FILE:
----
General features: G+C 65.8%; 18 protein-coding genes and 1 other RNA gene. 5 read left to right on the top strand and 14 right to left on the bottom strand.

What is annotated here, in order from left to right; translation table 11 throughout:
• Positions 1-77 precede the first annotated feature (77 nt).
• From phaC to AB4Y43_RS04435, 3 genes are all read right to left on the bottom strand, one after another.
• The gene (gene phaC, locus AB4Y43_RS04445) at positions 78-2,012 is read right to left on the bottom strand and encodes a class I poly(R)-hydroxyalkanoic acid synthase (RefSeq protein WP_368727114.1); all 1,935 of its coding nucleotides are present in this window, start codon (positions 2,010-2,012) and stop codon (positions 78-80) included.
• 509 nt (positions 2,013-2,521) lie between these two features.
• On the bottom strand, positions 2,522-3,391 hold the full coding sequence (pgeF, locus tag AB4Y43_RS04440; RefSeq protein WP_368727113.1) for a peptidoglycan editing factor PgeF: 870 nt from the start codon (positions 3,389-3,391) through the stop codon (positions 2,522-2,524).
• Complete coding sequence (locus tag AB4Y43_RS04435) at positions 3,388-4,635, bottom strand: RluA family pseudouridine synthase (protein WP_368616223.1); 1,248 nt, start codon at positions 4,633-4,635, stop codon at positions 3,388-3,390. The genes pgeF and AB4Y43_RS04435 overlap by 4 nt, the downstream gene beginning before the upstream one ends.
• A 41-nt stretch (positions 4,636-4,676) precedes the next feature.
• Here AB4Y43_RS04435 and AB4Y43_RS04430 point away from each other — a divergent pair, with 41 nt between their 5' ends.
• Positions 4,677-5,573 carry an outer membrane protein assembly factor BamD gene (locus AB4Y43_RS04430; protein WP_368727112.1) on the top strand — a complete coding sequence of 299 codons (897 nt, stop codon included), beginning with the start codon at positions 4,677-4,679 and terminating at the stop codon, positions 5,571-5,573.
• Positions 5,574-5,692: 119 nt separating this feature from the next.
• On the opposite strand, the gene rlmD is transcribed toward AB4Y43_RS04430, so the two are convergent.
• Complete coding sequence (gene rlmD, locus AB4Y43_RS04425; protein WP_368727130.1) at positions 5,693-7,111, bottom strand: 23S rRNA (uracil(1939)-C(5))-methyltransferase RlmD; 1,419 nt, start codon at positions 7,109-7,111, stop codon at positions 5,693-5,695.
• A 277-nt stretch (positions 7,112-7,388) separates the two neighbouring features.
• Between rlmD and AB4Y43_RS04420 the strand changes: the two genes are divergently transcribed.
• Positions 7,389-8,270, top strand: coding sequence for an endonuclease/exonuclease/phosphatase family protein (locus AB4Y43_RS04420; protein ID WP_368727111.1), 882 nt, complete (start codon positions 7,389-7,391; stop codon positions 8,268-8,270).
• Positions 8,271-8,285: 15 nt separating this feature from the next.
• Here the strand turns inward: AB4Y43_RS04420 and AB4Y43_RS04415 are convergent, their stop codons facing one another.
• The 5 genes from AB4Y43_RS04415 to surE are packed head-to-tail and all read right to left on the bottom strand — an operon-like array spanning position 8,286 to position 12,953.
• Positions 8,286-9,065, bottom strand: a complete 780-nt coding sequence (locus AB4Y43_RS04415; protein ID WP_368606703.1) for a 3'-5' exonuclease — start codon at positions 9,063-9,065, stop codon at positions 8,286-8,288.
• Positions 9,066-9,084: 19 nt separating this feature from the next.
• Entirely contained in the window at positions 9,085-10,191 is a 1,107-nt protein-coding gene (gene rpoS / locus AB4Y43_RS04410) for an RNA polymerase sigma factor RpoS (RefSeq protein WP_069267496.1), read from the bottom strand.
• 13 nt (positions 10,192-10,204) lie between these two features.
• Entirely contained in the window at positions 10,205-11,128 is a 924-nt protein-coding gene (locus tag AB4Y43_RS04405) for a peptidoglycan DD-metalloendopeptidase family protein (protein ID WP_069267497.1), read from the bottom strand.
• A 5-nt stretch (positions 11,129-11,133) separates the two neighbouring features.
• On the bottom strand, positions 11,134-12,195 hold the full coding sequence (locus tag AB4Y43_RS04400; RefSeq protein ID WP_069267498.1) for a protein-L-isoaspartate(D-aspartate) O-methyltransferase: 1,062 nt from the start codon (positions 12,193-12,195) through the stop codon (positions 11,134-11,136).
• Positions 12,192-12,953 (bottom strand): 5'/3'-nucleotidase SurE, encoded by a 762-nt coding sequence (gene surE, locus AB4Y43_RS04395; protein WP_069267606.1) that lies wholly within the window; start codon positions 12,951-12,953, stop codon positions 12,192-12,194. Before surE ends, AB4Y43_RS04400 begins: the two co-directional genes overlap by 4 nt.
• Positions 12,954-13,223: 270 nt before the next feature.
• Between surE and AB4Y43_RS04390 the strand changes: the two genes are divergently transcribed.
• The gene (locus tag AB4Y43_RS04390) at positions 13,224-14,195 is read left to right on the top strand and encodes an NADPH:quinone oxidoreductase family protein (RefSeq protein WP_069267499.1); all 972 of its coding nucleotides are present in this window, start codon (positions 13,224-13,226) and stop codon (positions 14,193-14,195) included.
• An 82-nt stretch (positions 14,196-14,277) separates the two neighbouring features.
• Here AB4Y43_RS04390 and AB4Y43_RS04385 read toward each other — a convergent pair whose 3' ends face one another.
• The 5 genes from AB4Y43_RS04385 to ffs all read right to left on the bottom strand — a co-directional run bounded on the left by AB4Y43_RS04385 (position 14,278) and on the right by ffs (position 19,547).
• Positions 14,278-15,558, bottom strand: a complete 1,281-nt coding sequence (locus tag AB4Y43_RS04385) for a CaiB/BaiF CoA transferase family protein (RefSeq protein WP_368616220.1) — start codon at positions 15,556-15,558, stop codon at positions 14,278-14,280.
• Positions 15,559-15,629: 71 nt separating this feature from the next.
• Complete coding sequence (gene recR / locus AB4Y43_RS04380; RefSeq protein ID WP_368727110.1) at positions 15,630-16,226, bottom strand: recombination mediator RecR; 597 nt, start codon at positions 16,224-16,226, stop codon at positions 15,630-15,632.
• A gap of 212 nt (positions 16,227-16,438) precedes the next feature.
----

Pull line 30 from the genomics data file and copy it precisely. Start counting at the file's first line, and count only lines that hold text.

• Between surE and AB4Y43_RS04390 the strand changes: the two genes are divergently transcribed.